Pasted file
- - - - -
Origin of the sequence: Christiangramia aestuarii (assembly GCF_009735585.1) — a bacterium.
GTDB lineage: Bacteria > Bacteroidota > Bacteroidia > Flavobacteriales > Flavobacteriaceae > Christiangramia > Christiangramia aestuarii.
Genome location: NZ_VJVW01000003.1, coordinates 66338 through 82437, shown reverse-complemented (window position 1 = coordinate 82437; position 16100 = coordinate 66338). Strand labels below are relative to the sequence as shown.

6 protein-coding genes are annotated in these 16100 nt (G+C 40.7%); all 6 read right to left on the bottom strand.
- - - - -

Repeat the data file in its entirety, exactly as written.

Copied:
Origin of the sequence: Christiangramia aestuarii (assembly GCF_009735585.1) — a bacterium.
GTDB lineage: Bacteria > Bacteroidota > Bacteroidia > Flavobacteriales > Flavobacteriaceae > Christiangramia > Christiangramia aestuarii.
Genome location: NZ_VJVW01000003.1, coordinates 66338 through 82437, shown reverse-complemented (window position 1 = coordinate 82437; position 16100 = coordinate 66338). Strand labels below are relative to the sequence as shown.

6 protein-coding genes are annotated in these 16100 nt (G+C 40.7%); all 6 read right to left on the bottom strand.